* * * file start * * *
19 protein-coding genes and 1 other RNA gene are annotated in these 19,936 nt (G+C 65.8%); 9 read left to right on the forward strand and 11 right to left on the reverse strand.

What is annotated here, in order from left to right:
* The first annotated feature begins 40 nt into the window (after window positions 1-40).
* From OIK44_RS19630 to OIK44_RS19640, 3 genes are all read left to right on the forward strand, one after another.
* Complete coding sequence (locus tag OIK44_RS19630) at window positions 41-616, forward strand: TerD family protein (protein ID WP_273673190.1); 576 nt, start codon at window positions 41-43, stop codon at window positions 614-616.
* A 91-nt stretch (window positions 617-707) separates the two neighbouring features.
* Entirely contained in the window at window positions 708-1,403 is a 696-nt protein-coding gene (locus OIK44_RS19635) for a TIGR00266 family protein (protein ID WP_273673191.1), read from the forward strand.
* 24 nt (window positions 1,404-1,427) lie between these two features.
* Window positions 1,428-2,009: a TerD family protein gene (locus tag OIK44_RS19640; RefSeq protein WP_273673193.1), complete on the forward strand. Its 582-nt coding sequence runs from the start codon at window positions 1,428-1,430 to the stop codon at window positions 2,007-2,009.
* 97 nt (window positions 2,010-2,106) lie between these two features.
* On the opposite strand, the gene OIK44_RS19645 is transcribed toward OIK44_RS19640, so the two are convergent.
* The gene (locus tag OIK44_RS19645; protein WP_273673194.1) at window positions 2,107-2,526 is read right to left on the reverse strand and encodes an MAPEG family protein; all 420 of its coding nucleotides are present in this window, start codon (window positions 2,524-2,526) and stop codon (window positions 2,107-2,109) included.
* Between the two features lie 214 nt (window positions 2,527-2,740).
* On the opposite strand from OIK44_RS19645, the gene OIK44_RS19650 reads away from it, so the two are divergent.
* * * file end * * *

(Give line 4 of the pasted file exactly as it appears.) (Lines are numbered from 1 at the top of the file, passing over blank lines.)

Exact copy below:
* From OIK44_RS19630 to OIK44_RS19640, 3 genes are all read left to right on the forward strand, one after another.